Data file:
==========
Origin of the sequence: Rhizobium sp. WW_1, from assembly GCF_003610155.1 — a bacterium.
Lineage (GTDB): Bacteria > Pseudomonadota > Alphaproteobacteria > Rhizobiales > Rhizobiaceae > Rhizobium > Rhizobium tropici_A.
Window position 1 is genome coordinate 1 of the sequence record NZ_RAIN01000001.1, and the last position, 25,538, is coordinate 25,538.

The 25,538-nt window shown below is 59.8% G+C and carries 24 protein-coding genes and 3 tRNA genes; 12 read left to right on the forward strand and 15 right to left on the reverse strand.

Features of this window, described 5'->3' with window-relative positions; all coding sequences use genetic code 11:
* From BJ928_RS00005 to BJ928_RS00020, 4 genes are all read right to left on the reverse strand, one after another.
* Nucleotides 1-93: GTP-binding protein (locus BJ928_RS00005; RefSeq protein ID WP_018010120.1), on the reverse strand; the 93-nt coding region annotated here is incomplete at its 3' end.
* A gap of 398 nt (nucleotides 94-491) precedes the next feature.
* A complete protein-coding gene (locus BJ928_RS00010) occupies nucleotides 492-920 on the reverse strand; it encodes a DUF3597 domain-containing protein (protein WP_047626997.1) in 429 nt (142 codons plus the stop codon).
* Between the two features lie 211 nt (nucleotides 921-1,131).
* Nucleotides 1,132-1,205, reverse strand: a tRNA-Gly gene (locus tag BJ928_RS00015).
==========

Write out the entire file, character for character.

Origin of the sequence: Rhizobium sp. WW_1, from assembly GCF_003610155.1 — a bacterium.
Lineage (GTDB): Bacteria > Pseudomonadota > Alphaproteobacteria > Rhizobiales > Rhizobiaceae > Rhizobium > Rhizobium tropici_A.
Window position 1 is genome coordinate 1 of the sequence record NZ_RAIN01000001.1, and the last position, 25,538, is coordinate 25,538.

The 25,538-nt window shown below is 59.8% G+C and carries 24 protein-coding genes and 3 tRNA genes; 12 read left to right on the forward strand and 15 right to left on the reverse strand.

Features of this window, described 5'->3' with window-relative positions; all coding sequences use genetic code 11:
* From BJ928_RS00005 to BJ928_RS00020, 4 genes are all read right to left on the reverse strand, one after another.
* Nucleotides 1-93: GTP-binding protein (locus BJ928_RS00005; RefSeq protein ID WP_018010120.1), on the reverse strand; the 93-nt coding region annotated here is incomplete at its 3' end.
* A gap of 398 nt (nucleotides 94-491) precedes the next feature.
* A complete protein-coding gene (locus BJ928_RS00010) occupies nucleotides 492-920 on the reverse strand; it encodes a DUF3597 domain-containing protein (protein WP_047626997.1) in 429 nt (142 codons plus the stop codon).
* Between the two features lie 211 nt (nucleotides 921-1,131).
* Nucleotides 1,132-1,205, reverse strand: a tRNA-Gly gene (locus tag BJ928_RS00015).